A Domestic Narrative of the Life of Samuel Bard, M. D.: LL. D., Late President of the College of Physicians and Surgeons of the University of the State of New York, &c

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literary rooms [Columbia college] A. Paul, printer, 1822 - 244 pages

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Page 210 - IX. 0 how canst thou renounce the boundless store Of charms which Nature to her votary yields! The warbling woodland, the resounding shore, The pomp of groves, and garniture of fields; All that the genial ray of morning gilds, And all that echoes to the song of even, All that the mountain's sheltering bosom shields, And all the dread magnificence of heaven, O how canst thou renounce, and hope to be forgiven ! X.
Page 210 - E'en from thyself, thy loathsome heart to hide {The mansion then no more of joy serene), Where fear, distrust, malevolence, ahide, And impotent desire, and disappointed pride? O how canst thou renounce the boundless store Of charms which Nature to her votary yields ! The warbling woodland, the resounding shore, The pomp of groves, and garniture of fields...
Page 19 - I had not firmness enough to resist the unanimous desire of my country folks; and I find myself harnessed again in their service for another year. They engrossed the prime of my life. They have eaten my flesh, and seem resolved now to pick my bones.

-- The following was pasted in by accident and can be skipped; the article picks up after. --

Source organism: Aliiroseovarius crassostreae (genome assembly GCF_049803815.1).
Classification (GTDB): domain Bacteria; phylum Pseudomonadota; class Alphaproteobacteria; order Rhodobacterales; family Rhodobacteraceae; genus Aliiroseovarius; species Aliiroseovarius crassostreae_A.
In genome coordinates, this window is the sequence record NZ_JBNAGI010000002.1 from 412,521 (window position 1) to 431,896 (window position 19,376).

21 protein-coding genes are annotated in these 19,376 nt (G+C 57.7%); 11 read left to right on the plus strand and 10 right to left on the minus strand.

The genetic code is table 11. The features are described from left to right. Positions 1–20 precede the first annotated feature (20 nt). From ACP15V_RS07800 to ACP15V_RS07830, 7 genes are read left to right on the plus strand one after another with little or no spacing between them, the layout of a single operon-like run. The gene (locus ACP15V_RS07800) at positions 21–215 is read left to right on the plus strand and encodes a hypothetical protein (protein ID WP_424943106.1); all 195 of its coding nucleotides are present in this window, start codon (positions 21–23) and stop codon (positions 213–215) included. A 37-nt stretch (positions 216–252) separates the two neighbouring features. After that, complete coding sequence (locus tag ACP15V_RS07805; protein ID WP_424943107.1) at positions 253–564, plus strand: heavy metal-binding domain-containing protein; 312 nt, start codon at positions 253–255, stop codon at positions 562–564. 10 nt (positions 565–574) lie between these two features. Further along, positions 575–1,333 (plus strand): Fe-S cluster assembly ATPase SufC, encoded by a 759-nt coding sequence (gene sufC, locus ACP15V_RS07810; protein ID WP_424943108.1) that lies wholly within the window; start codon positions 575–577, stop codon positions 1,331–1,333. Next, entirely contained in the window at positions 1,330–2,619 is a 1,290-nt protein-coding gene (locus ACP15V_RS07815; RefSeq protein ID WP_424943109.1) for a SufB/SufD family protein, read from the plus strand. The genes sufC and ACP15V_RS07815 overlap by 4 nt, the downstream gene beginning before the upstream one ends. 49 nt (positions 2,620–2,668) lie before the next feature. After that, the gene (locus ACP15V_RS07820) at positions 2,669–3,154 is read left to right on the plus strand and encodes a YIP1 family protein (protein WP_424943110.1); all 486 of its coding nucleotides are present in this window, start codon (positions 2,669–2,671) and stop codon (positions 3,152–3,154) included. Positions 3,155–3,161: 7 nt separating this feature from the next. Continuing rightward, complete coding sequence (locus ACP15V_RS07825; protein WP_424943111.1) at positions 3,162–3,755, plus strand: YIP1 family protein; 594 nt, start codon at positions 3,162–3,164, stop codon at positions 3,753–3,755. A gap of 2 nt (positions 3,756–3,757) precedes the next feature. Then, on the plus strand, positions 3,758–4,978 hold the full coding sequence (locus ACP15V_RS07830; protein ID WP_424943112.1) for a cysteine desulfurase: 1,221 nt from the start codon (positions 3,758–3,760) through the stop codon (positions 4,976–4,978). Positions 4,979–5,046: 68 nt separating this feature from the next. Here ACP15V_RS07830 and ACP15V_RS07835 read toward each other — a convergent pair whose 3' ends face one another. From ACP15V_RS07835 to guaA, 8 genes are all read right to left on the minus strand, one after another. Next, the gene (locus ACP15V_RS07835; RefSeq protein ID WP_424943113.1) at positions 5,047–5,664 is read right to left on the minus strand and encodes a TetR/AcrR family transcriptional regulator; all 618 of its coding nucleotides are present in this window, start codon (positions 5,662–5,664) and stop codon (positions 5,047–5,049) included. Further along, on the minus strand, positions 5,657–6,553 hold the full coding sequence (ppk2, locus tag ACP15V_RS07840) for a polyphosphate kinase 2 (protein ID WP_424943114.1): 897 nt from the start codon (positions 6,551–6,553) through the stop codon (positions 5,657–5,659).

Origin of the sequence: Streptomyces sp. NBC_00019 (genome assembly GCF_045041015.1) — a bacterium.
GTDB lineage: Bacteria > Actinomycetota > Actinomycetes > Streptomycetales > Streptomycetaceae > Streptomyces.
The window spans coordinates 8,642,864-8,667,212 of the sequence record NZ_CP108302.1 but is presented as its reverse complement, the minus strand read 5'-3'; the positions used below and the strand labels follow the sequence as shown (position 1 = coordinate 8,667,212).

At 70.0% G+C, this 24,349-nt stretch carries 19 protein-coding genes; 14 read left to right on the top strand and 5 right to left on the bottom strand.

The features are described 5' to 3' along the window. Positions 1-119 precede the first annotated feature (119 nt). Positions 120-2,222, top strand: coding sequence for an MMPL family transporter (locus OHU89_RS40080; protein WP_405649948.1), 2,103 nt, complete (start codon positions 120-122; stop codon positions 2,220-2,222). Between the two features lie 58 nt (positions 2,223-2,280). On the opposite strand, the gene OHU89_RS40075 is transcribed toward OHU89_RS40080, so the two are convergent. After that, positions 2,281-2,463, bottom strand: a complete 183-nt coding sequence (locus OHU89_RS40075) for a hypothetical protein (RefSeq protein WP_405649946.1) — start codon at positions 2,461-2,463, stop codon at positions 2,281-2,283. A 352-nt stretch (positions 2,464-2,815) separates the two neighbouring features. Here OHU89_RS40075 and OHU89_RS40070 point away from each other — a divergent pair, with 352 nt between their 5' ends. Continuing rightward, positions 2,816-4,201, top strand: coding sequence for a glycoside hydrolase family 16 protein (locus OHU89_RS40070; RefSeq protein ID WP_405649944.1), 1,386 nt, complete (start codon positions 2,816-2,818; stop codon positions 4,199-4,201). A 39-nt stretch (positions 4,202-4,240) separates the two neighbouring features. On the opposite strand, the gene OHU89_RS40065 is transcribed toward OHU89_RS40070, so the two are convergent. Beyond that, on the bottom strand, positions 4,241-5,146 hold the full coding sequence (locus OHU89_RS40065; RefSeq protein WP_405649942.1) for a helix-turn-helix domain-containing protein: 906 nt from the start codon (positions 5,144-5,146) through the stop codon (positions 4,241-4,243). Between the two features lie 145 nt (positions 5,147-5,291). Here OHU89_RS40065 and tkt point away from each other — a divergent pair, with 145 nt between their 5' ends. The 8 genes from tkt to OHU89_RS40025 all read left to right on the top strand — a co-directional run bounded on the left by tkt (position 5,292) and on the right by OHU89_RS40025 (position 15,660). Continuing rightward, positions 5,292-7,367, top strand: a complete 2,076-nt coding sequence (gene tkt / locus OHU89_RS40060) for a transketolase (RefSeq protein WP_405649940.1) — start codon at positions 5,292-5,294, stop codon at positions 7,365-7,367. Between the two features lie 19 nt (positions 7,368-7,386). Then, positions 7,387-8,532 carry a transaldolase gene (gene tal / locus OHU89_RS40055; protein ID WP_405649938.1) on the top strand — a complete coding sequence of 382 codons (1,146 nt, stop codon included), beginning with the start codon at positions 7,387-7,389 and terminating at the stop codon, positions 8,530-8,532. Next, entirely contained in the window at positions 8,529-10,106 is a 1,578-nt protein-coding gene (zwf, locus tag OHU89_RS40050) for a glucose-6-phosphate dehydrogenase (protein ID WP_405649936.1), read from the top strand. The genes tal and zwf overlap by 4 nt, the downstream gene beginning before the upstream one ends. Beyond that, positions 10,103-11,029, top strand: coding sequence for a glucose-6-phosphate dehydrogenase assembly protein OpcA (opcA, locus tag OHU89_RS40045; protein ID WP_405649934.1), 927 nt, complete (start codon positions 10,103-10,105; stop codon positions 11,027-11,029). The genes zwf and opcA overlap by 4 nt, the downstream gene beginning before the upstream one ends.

Page 44 - Cullen's lectures he was peculiarly delighted ; in matter he styles him, " that accurate professor ;" and of his manner he says, " I own I think nothing can exceed it, being so entertaining as well as instructive, that I could listen to him with pleasure for three hours, instead of one.
Page 136 - I am, &c. mortification. During this period Dr. Bard never quitted him. On one occasion, being left alone with him, General Washington, looking steadfastly in his face, desired his candid opinion as to the probable termination of his disease, adding, with that placid firmness which marked his address, ' Do not flatter me with vain hopes ; I am not afraid to die, and therefore can bear the worst
Page 19 - I'm grown used to them, so like my own, I scarcely can see them at all Were the finest young princess, with millions in purse, To be had in exchange for my Joan, I could not get a better, but might get a worse, So ГЦ stick to my dearest old Joan.
Page 122 - O FATHER of mercies, and GOD of all comfort, our only help in time of need ; We fly unto Thee for succour in behalf of this Thy servant, here lying under Thy hand in great weakness of body. Look graciously upon him...
Page 122 - And teach us who survive, in this and other like daily spectacles of mortality, to see how frail and uncertain our own condition is ; and so to number our days, that we may seriously apply our hearts to that holy and heavenly wisdom, whilst we live here, which may in the end bring us to life everlasting, through the merits of JESUS CHRIST Thine only SON our LORD. Amen.
Page 18 - Of their Chloes and Phyllises poets may prate, I sing my plain country Joan, These twelve years my wife, still the joy of my life, Blest day that I made her my own. " Not a word of her face, of her shape, or her air, Or of flames or of darts you shall hear; I beauty admire, but virtue I prize, That fades not in seventy year.
Page 18 - In peace and good order my household she guides, Right careful to save what I gain ; Yet cheerfully spends, and smiles on the friends I've the pleasure to entertain.

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